Debt contagion spreads to Italy. How about the U.S.?
A dollar note is displayed next to Euro notes and coins.
JEREMY HOBSON: So what does the trouble in Italy mean for the U.S. economy?
Marketplace's David Gura has that part of the story from Washington.
DAVID GURA: Ever since the European debt crisis started, there has been concern about contagion, a fear that it could spread from Greece, Ireland and Portugal, to larger European countries. But could it cross the Atlantic?
ROB CARNELL: Well, I guess the good news is that the Federal Reserve has been doing its own work.
That's Rob Carnell, chief international economist with ING, in London.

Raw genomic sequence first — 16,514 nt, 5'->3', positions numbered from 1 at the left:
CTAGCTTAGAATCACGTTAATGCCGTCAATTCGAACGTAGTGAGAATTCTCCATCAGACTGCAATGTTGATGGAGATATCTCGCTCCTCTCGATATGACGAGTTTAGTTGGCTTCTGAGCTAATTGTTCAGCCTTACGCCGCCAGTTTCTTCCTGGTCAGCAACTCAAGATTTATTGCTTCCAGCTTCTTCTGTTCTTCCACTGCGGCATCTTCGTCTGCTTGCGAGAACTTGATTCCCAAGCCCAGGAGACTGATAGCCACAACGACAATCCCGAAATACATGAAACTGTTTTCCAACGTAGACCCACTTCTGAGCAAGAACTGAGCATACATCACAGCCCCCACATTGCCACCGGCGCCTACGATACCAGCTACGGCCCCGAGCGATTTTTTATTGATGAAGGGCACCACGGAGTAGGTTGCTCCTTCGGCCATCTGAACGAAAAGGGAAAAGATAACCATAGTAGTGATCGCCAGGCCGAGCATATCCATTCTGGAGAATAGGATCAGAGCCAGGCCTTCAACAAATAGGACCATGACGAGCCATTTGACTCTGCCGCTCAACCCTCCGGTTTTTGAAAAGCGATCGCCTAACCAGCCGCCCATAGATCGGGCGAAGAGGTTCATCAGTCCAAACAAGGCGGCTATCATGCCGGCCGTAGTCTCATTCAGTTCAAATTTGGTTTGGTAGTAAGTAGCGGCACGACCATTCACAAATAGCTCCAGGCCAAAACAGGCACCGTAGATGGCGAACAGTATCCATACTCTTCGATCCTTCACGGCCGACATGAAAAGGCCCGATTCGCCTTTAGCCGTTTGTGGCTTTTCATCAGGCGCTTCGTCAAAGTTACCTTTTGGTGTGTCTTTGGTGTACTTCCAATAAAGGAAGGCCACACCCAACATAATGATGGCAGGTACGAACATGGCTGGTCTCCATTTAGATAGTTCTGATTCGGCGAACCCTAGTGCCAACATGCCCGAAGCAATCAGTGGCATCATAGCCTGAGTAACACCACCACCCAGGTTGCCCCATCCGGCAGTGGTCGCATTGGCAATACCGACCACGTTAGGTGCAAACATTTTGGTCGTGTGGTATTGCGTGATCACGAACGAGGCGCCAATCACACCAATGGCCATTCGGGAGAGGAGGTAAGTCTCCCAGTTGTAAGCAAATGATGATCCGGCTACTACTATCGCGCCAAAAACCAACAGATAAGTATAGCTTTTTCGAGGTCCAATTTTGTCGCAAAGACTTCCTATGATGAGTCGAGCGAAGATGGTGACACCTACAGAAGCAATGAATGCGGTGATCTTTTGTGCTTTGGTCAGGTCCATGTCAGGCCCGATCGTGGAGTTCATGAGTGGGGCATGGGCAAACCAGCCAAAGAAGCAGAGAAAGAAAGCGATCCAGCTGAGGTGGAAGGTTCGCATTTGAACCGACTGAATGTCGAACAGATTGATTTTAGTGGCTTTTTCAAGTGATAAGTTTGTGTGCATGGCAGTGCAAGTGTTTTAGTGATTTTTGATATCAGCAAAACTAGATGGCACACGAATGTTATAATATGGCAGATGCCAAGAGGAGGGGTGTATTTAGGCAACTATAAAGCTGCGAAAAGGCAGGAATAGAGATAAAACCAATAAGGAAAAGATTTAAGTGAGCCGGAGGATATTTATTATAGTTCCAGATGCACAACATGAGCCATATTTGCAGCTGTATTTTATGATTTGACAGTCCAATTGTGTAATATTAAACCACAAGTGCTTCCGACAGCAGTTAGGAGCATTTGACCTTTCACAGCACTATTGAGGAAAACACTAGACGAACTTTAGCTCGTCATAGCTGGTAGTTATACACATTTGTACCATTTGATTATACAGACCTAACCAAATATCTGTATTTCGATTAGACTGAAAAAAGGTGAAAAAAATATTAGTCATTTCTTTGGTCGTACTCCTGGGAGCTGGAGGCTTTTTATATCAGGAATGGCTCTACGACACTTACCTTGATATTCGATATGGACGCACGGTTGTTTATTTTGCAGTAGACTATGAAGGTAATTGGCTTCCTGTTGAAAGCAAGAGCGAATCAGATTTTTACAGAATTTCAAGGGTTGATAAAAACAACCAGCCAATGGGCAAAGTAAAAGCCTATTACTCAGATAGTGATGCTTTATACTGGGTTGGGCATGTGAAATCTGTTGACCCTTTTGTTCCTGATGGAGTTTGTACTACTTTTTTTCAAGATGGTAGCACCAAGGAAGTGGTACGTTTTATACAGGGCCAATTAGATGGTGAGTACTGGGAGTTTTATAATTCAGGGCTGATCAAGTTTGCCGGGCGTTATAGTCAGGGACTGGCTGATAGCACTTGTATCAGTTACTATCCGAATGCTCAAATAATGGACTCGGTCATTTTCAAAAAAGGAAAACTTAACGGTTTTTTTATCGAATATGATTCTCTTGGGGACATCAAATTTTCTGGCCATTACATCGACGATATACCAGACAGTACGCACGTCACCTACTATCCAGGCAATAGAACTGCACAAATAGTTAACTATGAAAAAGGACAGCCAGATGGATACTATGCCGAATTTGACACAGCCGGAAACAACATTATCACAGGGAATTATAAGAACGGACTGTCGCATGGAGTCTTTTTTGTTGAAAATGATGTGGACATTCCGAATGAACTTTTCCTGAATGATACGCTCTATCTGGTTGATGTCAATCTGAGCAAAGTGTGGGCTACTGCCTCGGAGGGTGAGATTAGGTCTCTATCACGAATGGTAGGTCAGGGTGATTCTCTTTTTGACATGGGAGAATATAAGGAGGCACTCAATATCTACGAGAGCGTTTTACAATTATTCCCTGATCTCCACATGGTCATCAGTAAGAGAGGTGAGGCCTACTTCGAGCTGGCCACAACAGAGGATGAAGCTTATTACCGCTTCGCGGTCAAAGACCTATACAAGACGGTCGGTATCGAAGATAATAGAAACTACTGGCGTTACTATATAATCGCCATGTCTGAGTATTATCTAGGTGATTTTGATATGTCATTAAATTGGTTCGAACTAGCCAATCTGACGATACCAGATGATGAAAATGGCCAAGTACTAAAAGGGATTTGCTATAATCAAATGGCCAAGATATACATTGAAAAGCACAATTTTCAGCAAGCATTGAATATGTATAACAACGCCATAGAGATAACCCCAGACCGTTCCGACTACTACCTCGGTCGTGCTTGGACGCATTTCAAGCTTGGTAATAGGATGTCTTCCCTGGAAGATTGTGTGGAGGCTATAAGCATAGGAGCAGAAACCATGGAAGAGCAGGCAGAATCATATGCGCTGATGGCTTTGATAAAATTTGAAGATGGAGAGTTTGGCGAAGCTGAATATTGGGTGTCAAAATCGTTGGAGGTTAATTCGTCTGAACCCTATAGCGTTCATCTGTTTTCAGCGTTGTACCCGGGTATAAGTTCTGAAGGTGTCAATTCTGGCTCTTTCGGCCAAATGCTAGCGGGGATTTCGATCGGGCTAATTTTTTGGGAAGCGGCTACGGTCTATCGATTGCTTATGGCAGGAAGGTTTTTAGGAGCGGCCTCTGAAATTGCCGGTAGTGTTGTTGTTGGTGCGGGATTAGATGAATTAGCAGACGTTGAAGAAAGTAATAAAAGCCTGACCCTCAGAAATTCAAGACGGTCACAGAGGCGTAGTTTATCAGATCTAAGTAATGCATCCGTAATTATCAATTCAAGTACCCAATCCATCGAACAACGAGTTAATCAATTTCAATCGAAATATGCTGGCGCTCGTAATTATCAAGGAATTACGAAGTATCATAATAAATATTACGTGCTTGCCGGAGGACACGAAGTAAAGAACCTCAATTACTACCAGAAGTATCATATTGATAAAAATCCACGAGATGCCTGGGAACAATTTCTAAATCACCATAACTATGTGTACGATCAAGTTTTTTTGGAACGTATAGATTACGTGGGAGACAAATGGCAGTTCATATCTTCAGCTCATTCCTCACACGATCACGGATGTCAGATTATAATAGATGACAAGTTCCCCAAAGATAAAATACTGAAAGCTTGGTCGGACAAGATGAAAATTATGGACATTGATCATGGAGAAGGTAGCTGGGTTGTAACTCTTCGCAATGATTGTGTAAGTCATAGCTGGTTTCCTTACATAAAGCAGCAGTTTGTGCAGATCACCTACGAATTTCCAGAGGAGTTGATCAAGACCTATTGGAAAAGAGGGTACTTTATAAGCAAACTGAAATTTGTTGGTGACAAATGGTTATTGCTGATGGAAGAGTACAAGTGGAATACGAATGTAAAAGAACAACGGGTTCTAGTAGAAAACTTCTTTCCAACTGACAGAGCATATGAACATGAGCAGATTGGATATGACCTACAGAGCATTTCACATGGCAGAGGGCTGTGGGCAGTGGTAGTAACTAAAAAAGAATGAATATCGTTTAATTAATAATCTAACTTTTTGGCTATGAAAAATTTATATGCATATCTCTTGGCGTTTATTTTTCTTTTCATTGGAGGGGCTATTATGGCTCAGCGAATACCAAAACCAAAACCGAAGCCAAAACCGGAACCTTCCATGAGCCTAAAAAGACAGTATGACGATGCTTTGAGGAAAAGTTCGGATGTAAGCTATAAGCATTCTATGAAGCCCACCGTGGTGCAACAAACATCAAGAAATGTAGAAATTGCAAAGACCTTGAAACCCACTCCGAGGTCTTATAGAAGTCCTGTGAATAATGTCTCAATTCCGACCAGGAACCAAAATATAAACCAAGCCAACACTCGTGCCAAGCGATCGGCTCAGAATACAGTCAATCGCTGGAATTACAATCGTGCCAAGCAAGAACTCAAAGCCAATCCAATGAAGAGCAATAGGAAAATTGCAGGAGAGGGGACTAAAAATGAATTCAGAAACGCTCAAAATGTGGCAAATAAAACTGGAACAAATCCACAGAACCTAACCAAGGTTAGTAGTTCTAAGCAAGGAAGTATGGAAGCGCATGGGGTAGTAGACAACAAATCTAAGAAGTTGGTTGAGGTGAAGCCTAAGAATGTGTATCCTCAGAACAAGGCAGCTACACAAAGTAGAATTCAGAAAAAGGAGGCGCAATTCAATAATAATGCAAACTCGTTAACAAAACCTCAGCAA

CARNELL: Fed Chairman Ben Bernanke said that U.S. banks' exposure to all this European distressed debt stuff is actually very, very small.
Global economists are worried that the countries involved in this crisis may be insolvent and in the end won't be able to pay back their debts. And that could have a huge effect globally.
Stefano Manzocchi is an economics professor at LUISS, a university in Rome. He says the Euro is important worldwide, and if its value goes down,
STEFANO MANZOCCHI: The consequences will be very, very hard for the world as a whole.
Including the U.S.
In Washington, I'm David Gura, for Marketplace.